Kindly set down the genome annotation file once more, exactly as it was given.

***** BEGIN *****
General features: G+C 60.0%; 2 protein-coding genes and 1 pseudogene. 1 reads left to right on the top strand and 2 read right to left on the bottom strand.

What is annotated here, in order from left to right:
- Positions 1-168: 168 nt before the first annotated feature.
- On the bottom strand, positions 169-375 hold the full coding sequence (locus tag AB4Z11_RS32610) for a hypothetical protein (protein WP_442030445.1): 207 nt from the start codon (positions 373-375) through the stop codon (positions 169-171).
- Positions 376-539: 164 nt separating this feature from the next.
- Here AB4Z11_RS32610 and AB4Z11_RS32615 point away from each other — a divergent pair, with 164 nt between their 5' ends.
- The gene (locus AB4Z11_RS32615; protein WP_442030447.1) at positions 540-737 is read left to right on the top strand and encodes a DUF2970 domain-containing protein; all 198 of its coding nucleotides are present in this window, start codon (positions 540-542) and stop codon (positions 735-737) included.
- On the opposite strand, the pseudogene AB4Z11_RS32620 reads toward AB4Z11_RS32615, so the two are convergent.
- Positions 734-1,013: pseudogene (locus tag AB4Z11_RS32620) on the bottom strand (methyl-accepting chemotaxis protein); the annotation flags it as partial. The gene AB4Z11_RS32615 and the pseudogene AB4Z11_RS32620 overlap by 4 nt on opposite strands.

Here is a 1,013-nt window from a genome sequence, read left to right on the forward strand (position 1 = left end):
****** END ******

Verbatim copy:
General features: G+C 60.0%; 2 protein-coding genes and 1 pseudogene. 1 reads left to right on the top strand and 2 read right to left on the bottom strand.

What is annotated here, in order from left to right:
- Positions 1-168: 168 nt before the first annotated feature.
- On the bottom strand, positions 169-375 hold the full coding sequence (locus tag AB4Z11_RS32610) for a hypothetical protein (protein WP_442030445.1): 207 nt from the start codon (positions 373-375) through the stop codon (positions 169-171).
- Positions 376-539: 164 nt separating this feature from the next.
- Here AB4Z11_RS32610 and AB4Z11_RS32615 point away from each other — a divergent pair, with 164 nt between their 5' ends.
- The gene (locus AB4Z11_RS32615; protein WP_442030447.1) at positions 540-737 is read left to right on the top strand and encodes a DUF2970 domain-containing protein; all 198 of its coding nucleotides are present in this window, start codon (positions 540-542) and stop codon (positions 735-737) included.
- On the opposite strand, the pseudogene AB4Z11_RS32620 reads toward AB4Z11_RS32615, so the two are convergent.
- Positions 734-1,013: pseudogene (locus tag AB4Z11_RS32620) on the bottom strand (methyl-accepting chemotaxis protein); the annotation flags it as partial. The gene AB4Z11_RS32615 and the pseudogene AB4Z11_RS32620 overlap by 4 nt on opposite strands.

Here is a 1,013-nt window from a genome sequence, read left to right on the forward strand (position 1 = left end):